fearful violence. How strongly they were reinforced is shown by
the fact that they were 40,000 against less than 10,000 French.
They first drove us from Vregny to Crouy, then, because further
reinforcements were still reaching them, we were compelled to quit
Crouy, Bucy, Moncel, Sainte Marguerite and Missy.

"These attacks certainly hit us hard, but our losses are not
comparable with those of the Germans, for we killed an inconceivable
number of them. A battery covering our retreat alone annihilated two
battalions of Germans who advanced, as usual, in a mass. We could
not resist, so we left a small rearguard force with the mission to
hold on to the last man so that the bulk of our 10,000 men could
recross the Aisne.

"This force took cover behind an old wall and belched fire on the
advancing Germans until its ammunition was exhausted. The Germans
managed to reach the other side of the wall, and even grasped the
barrels of our rifles thrust through gaps. 'Surrender!' they cried.
'We won't harm you.' But we continued mowing them down with six
mitrailleuses. The carnage was frightful, and that moment a shell
splinter struck me.

"A shell fire directed on our positions in the Valley de Chivres was
fearful. Those of our troops who escaped said it was a continuous
rain of Jack Johnsons, which are impossible to dodge.

"Next day the Germans tried to pursue us across the Aisne, but
our artillery repulsed two determined attacks, decimating several
regiments, which were forced to retreat to Moncel."

       *       *       *       *       *

It is a curious thing that shell explosions always make hens lay.
Just whether it's shock or not no one is able to say as yet, but as
soon as the soldiers see a stray chicken after a fusillade they make
a dash for it in hopes of finding an egg. Some of the soldiers are
suggesting running a poultry farm on the explosion system.

       *       *       *       *       *

Petrograd reports that the German officers in command of the Turks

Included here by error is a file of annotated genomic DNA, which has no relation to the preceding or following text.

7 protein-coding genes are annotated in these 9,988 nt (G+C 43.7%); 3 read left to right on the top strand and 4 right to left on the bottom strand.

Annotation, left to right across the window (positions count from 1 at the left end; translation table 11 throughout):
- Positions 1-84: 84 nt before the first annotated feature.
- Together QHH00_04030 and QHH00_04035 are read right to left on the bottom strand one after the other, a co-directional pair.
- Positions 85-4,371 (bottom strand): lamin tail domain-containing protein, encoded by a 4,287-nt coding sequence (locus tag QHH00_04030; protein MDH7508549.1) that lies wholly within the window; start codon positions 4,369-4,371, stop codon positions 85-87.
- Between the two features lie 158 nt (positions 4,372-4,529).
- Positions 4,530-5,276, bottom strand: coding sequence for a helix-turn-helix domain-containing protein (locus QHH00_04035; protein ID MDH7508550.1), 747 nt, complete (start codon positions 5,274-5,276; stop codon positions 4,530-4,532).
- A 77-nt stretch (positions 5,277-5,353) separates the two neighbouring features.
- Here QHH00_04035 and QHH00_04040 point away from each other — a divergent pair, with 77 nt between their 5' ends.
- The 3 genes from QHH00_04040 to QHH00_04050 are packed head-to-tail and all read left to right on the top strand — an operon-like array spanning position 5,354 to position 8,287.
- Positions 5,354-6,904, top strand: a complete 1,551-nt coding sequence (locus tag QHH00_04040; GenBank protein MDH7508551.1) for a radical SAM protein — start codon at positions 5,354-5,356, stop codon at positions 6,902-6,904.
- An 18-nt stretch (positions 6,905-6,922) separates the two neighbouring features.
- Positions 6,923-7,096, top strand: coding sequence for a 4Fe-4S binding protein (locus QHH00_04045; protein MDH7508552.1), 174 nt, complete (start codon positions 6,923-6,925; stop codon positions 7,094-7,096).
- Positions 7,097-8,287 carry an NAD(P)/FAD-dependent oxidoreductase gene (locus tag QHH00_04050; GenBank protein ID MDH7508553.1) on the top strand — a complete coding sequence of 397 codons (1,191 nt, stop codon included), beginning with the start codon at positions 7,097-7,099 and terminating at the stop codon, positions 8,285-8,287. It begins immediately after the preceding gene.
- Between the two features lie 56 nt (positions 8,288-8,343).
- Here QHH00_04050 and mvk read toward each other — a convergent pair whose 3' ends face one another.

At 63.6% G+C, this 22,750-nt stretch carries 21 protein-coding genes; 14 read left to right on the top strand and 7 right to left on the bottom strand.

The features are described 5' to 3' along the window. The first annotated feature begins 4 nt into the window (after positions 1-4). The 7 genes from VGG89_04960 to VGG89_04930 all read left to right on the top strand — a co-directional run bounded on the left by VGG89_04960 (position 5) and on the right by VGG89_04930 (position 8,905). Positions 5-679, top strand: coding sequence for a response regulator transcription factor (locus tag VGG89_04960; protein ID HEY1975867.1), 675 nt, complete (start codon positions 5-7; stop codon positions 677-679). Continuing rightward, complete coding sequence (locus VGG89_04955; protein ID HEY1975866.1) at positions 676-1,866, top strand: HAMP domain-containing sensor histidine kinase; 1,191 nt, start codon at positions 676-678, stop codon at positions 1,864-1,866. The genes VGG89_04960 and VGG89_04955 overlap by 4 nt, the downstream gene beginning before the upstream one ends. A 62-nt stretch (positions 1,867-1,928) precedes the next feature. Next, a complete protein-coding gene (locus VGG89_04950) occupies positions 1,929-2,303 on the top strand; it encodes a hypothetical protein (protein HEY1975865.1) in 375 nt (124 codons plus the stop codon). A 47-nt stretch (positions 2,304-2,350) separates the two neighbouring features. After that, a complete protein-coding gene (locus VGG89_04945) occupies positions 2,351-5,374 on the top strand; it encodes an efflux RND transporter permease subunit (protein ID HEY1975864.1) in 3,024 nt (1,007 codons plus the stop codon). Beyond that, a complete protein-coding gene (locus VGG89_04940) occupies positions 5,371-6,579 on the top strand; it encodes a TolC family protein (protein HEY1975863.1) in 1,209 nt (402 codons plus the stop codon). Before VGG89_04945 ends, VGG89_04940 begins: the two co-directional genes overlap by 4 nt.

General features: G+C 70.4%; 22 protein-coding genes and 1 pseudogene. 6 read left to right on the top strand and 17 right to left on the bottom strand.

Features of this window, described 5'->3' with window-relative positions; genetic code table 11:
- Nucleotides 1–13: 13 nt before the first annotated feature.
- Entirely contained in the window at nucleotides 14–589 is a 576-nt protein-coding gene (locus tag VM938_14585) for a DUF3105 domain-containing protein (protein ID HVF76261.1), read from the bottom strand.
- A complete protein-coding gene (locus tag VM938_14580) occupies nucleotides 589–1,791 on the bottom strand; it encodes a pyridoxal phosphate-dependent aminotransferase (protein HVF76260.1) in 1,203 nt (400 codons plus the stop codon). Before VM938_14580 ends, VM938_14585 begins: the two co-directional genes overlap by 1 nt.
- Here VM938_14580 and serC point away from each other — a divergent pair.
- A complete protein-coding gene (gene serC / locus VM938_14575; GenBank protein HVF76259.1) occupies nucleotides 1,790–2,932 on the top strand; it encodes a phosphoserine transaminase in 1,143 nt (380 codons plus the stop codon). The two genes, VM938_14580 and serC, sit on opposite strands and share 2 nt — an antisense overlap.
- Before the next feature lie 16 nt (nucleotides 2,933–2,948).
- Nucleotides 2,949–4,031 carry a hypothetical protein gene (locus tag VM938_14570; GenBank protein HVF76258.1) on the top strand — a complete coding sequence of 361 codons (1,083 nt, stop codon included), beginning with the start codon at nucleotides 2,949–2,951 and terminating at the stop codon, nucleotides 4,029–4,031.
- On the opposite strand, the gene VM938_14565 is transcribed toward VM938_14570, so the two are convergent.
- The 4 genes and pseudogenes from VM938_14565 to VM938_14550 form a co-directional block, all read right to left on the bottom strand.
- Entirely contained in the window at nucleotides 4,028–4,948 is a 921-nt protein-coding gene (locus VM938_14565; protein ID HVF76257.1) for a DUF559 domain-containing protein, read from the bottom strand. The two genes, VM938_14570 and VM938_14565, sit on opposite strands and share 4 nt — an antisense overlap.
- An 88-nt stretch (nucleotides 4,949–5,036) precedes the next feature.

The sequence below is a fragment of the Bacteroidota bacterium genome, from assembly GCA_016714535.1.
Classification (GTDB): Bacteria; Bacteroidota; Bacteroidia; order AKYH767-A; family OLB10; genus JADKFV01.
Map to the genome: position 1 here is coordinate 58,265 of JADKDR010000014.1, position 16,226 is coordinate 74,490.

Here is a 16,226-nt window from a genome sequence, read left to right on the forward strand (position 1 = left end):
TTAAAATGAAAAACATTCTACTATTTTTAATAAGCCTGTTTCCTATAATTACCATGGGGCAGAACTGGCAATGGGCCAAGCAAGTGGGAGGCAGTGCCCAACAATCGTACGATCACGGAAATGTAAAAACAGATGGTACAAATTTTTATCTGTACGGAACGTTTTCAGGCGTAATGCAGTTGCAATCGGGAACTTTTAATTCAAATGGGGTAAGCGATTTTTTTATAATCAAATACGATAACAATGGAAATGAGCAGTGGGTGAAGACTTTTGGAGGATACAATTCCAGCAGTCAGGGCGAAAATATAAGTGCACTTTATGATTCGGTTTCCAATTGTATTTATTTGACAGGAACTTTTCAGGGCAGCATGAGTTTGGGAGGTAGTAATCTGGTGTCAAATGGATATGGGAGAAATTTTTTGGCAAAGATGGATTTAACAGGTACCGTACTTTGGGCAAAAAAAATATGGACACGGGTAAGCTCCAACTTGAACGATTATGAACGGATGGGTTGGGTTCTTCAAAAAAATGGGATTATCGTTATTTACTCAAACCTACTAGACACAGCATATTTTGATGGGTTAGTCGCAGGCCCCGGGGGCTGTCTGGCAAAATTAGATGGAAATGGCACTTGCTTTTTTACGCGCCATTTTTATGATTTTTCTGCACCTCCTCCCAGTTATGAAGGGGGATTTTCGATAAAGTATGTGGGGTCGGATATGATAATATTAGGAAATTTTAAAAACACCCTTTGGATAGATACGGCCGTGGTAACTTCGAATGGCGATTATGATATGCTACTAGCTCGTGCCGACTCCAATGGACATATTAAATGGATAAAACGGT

induced the temperate Osmanlis to drink cognac before going into
battle. Russian soldiers assert that many Turks fell from dizziness
before reaching the Russian bayonets. So unused are many of the
Turks to alcohol that small quantities of the cognac completely
befuddled them.

       *       *       *       *       *

Kaiser Wilhelm has presented the Turkish Government with a series
of motion picture films of the Germans in battle along the Western
front. These pictures will be reproduced in Constantinople in public
and are hoped to be a stimulant to enthusiasm in the Turkish capital.

       *       *       *       *       *

Switzerland's neutrality has thus far cost her $22,000,000. This
includes the expenses of mobilization along the frontiers and other
purely military expenditures. It is an enormous sacrifice for the
Swiss people, but the spirit in which it is being borne is the most
striking proof of the determination of the country to remain neutral.

       *       *       *       *       *

Efforts are being made by the Washington Humane Society to have laws
enacted prohibiting the exportation of horses and mules to the war.
The life of a horse or mule at the front in Europe varies between
three days and three weeks. The life of the beast depends upon the
service to which it is put.

       *       *       *       *       *

Eight Belgian heroes prevented the Germans from piercing a weak spot